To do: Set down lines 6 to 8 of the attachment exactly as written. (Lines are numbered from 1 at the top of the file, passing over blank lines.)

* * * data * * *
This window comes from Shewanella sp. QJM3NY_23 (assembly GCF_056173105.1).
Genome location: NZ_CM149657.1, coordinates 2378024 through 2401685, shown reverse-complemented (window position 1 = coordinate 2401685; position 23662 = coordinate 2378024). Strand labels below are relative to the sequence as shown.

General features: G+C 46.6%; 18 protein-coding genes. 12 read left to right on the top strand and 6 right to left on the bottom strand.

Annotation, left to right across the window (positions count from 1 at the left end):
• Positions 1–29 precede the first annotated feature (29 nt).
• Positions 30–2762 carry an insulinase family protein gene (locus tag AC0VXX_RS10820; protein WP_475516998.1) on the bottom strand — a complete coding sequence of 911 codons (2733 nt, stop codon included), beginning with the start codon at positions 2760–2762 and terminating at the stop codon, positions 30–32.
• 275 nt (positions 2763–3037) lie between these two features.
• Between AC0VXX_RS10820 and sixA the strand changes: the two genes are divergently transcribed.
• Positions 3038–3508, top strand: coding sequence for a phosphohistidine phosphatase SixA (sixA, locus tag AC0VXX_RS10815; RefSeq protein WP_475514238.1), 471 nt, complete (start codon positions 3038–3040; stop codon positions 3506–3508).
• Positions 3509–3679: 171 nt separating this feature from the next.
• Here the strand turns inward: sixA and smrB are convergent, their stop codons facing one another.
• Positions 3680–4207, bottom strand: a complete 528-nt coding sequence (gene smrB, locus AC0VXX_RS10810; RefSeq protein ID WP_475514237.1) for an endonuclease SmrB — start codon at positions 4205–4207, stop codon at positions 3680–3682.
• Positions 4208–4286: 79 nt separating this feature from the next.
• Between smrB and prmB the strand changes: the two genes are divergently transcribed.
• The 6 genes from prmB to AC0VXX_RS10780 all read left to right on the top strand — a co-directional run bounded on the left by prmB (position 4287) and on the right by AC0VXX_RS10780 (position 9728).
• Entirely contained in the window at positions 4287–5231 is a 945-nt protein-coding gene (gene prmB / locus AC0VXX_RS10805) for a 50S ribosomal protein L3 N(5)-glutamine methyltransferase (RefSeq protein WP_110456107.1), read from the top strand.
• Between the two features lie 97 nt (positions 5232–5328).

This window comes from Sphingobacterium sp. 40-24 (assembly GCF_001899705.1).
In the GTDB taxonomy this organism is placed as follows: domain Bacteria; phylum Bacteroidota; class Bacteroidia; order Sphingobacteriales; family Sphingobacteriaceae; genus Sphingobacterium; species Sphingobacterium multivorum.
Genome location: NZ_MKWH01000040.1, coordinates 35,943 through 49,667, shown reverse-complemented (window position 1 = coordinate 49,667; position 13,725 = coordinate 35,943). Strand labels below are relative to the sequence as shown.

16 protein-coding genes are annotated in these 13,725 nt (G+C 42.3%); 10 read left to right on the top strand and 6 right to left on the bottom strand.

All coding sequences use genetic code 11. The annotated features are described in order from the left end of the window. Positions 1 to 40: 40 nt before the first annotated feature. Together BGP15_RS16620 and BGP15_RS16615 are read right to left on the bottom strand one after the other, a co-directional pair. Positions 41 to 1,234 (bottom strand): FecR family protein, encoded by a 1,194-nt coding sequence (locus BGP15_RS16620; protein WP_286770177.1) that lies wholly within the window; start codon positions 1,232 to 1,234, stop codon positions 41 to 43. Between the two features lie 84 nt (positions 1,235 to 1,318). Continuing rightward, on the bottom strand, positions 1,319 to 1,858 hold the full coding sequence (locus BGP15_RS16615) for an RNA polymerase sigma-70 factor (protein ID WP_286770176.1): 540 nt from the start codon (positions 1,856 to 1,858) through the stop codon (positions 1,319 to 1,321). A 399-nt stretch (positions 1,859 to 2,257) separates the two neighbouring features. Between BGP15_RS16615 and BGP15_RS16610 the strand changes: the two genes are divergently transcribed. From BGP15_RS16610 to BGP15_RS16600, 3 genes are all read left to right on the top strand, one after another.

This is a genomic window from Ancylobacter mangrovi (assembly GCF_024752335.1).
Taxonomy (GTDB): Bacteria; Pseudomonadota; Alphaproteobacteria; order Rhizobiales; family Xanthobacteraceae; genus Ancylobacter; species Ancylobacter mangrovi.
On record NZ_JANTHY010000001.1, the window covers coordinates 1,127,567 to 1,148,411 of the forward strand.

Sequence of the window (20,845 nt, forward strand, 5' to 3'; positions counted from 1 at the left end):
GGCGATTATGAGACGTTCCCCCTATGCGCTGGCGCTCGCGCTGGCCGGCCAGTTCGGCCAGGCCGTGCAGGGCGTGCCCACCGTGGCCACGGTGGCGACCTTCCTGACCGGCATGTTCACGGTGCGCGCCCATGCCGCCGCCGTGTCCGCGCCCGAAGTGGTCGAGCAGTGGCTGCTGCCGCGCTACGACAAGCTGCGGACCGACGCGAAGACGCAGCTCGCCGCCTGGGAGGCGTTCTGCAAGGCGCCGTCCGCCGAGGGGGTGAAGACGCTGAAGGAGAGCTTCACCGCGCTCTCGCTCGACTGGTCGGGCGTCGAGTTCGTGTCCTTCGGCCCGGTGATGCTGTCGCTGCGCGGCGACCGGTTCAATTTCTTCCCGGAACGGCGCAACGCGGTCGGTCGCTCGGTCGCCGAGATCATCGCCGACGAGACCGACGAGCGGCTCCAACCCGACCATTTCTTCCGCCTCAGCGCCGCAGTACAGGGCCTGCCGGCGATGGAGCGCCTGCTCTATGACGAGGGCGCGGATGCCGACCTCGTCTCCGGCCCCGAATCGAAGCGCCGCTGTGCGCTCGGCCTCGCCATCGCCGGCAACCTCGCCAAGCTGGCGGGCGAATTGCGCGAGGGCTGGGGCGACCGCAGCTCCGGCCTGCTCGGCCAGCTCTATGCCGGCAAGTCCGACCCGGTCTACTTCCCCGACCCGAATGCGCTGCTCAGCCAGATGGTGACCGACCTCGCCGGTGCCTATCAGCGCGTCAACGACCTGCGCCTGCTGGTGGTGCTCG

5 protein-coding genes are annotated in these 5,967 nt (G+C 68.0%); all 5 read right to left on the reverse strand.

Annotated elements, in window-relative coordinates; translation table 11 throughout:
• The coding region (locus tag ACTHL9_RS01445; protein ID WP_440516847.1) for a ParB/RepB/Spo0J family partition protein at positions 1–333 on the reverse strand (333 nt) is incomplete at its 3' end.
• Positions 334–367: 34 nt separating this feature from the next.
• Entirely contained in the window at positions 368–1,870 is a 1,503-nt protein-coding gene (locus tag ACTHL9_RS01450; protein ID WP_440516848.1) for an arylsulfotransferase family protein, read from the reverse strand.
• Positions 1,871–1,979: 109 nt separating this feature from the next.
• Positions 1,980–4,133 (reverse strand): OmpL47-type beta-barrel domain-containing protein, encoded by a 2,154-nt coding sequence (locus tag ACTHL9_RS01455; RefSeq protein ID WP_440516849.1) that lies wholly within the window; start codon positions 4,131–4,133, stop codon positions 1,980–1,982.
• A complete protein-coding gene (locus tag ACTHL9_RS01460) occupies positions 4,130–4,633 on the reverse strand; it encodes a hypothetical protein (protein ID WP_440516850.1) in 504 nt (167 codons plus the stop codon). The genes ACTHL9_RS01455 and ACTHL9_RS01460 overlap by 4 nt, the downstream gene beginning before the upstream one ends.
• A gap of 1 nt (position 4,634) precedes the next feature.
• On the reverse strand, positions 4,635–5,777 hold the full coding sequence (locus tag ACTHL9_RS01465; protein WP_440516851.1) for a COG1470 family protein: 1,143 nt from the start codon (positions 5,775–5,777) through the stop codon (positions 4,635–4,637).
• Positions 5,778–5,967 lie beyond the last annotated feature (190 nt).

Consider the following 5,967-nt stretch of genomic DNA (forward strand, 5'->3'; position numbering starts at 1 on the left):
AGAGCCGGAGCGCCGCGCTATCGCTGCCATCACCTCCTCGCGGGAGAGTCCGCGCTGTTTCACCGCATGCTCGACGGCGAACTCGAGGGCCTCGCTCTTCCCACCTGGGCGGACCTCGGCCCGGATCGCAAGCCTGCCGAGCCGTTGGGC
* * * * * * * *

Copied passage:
• Positions 30–2762 carry an insulinase family protein gene (locus tag AC0VXX_RS10820; protein WP_475516998.1) on the bottom strand — a complete coding sequence of 911 codons (2733 nt, stop codon included), beginning with the start codon at positions 2760–2762 and terminating at the stop codon, positions 30–32.
• 275 nt (positions 2763–3037) lie between these two features.
• Between AC0VXX_RS10820 and sixA the strand changes: the two genes are divergently transcribed.